Livestock have come under the magnifying lens as being destructive for the climate and for the environment.
Producers have been quick to respond and Canada leads the way globally with its environmentally conscious and sustainable beef supply chain.
However, society as a whole does not understand the role of livestock in systems. The concept of livestock as part of a regenerative program is even more foreign.
Can you have a regenerative system and still optimize carrying capacity and performance in the livestock that you graze or feed? The answer is yes!
In our cattle feeding operation, we used the manure to fertilize the fields and were able to maintain a high level of cereal crop productivity without adding commercial fertilizer. The incorporated nutrients helped to establish plants, keep the soil cool and ward off invasive species. Although the cattle were penned, they were part of the program of building the soil.
When those same cereal fields were transferred to permanent legumes and grasses, the foundation was set and fields produced heavily with the help of grazing management for long periods of time.
- More with Brenda Schoepp: To sustain is one thing, to regenerate is something else
In grazing legumes, brassicas, cereals and grasses, we established systems where compatible plants were incorporated along with intensive management. The forage mix and the grazing pattern were critical. We grazed above the crown of the plant in both permanent and annual stands, thus preserving the plants’ natural ability and desire to keep growing above and below the surface. The taller canopy kept the roots deep and healthy, and the soil loose and cool.
The density of the livestock was an important factor. We chose small paddocks with heavy density to replicate a mob. For every paddock being grazed, dozens were resting. The biodiversity was measured by sweeping for insects, keeping track of birds and wildlife, and through core soil samples. Water was protected and the solar watering system, designed by my daughter, allowed for many animals to casually drink without struggling for position.
This is full-time grazing management. We called it rotational grazing but it was really adaptive multi-paddock grazing, which is the new technique. And it is the producer who must adapt to the paddock.
Even in self-herding systems we can influence behavioural change in the livestock through our actions to complement the soil. Carbon, fungi and bacteria which are organic matter are now included as indicators of success. Healthy soil is alive and sequesters a lot of carbon. Deep roots can access water in the driest of years.
When I travel through the special areas in Alberta I say to myself, ‘This land could sure use a million head of buffalo.’ Why? Because the soil needs the nutrients — regeneration and carbon sequestration does not just happen. There has to be synergy.
In a permanent stand at some point there must be pollination, and trash needs to decay between plants. Livestock are part of the ecology when all the other parts of the ecosystem are equally respected: The health of the animals themselves, the waterways and riparian areas, the culture of the time and place (which includes wildflowers, insects, wildlife corridors and nesting birds). There has to be recognition of the wind patterns, a respect for the trees which grow in families and in doing so support a healthy understory. Trees are foundational to silvopastoral grazing systems, which incorporate trees with crops and livestock.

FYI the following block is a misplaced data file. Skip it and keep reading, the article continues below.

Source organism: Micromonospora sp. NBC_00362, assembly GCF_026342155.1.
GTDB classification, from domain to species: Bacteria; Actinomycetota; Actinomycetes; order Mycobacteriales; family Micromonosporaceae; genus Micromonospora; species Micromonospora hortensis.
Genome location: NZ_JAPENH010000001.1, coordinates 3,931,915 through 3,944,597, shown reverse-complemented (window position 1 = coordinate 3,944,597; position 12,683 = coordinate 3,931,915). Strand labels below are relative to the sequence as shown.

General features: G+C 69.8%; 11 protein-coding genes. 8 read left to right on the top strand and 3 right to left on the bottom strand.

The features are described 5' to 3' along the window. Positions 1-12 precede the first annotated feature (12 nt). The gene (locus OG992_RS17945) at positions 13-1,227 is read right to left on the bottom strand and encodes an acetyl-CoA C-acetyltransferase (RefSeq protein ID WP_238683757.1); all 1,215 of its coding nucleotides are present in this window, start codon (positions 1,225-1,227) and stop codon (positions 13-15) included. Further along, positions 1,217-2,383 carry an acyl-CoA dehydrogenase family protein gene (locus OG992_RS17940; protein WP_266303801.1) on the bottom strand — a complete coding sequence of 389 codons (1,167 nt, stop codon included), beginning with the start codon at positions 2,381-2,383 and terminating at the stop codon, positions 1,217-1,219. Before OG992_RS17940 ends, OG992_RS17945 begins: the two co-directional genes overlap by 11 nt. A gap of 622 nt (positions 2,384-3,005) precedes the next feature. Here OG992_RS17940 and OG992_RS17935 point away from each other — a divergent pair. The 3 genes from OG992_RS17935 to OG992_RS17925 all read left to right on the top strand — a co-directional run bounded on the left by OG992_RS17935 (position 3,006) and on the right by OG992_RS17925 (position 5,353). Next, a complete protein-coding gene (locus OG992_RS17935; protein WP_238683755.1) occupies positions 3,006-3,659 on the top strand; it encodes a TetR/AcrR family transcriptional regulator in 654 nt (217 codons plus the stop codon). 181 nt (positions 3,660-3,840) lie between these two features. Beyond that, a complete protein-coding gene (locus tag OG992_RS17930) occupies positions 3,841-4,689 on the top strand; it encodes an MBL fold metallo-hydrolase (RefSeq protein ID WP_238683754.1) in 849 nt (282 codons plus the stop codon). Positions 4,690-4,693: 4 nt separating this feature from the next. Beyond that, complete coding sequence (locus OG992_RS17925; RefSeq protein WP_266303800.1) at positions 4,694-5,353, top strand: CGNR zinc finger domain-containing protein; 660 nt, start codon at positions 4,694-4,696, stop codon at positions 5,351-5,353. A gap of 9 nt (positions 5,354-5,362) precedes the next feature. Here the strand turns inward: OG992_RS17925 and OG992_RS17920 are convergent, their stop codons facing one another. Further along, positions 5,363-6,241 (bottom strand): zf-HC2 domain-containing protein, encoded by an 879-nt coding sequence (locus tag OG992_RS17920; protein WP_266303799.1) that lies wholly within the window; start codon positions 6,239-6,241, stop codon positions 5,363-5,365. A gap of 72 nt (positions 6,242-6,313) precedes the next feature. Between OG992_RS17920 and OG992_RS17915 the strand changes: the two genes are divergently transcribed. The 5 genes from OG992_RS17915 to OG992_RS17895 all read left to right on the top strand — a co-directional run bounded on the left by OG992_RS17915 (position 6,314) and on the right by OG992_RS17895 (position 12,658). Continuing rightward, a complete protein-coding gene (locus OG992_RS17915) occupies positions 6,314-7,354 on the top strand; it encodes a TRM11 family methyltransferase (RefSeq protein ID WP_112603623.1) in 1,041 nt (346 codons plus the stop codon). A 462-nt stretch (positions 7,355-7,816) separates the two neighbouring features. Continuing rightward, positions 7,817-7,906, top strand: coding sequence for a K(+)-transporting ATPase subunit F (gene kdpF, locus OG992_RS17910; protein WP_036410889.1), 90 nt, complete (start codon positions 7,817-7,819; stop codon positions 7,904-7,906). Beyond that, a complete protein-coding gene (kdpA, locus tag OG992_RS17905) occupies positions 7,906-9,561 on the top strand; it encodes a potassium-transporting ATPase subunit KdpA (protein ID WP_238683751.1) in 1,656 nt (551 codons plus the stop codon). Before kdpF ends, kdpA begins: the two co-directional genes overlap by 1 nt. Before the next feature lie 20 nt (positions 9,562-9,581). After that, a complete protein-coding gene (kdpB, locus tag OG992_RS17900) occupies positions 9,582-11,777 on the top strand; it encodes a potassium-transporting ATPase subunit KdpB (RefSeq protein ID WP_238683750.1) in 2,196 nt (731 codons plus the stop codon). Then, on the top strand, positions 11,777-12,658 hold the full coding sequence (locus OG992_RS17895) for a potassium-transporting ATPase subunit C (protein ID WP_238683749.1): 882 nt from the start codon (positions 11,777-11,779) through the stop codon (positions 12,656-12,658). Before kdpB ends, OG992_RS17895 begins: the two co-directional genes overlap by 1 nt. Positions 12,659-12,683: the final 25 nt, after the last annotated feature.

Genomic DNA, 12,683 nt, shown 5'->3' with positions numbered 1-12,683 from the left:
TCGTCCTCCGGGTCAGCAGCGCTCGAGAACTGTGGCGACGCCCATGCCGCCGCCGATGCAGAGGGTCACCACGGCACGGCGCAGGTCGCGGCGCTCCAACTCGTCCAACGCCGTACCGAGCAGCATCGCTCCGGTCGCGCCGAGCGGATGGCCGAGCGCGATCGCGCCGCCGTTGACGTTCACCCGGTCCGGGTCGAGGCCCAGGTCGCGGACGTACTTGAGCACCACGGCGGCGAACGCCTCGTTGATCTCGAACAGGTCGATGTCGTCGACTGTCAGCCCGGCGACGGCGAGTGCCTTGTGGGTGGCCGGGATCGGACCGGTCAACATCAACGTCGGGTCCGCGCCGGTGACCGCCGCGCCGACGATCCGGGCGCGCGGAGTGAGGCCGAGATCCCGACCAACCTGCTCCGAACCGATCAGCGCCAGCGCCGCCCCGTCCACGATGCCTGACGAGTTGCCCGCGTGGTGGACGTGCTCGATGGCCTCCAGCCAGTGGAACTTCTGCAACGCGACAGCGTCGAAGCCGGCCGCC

For every pasture, field or pen there has to be an appreciation of slope, grade, run-off, chill, heat, sun, shade, potential parasites and predators. The human factor is huge in the success of livestock as a vector of regeneration. The system needs to be functional, stress free, adaptable, measurable and profitable.
Using livestock responsibly is so valuable that Canadian naturalist Trevor Herriot wrote in an article for the CBC show “The Nature of Things” — “The more we lose sustainable ranching on native prairie, the more those lands become vulnerable to market forces driving further habitat destruction and carbon release.”
All these things together make a regenerative system and sequester carbon — a lot of it. And that pays.
Albertan Andrea Stroeve-Sawa will quickly point out the 3,000 per cent increase in carbon over the lifetime of their ranch. In March, Alltech’s Planet of Plenty website proclaimed that “livestock and agriculture when properly managed have the potential to reduce the amount of greenhouse gases in the atmosphere.” Australian Stuart Austin was recently featured globally when Microsoft bought $500,000 worth of carbon credits from Wilmont Cattle Co. And last year an Iowa farmer sold 5,000 tons of credit to Shopify.
Globally, more than 600 million people depend on livestock for food, farming, fuel and transportation. We cannot allow those vulnerable populations to be victim to First World pressure that does not appreciate livestock in a regenerative system because we failed to tell the story.
Regenerative agriculture is not simply a passing point of discussion. It’s a global challenge and opportunity that reaches far beyond our borders.
It is regenerative practices in agriculture that will set the new standard in the well-being and economic strength of people, product and the environment.